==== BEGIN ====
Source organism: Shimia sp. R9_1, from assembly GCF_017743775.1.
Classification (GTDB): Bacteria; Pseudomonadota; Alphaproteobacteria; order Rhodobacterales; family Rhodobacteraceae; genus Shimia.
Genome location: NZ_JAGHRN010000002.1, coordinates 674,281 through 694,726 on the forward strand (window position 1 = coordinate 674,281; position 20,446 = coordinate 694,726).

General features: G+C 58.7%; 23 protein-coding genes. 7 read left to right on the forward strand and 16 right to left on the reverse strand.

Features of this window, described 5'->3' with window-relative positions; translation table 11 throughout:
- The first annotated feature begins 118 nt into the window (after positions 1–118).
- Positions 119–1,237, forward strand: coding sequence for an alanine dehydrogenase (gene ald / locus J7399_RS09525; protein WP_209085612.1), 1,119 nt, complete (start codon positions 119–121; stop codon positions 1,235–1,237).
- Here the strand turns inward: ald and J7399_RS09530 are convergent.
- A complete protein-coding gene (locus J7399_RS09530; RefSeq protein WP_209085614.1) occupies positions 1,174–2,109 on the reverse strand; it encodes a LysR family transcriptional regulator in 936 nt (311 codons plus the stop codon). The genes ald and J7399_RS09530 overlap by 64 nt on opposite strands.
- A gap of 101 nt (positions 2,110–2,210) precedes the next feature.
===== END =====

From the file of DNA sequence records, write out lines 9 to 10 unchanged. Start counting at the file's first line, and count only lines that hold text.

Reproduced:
- A complete protein-coding gene (locus J7399_RS09530; RefSeq protein WP_209085614.1) occupies positions 1,174–2,109 on the reverse strand; it encodes a LysR family transcriptional regulator in 936 nt (311 codons plus the stop codon). The genes ald and J7399_RS09530 overlap by 64 nt on opposite strands.
- A gap of 101 nt (positions 2,110–2,210) precedes the next feature.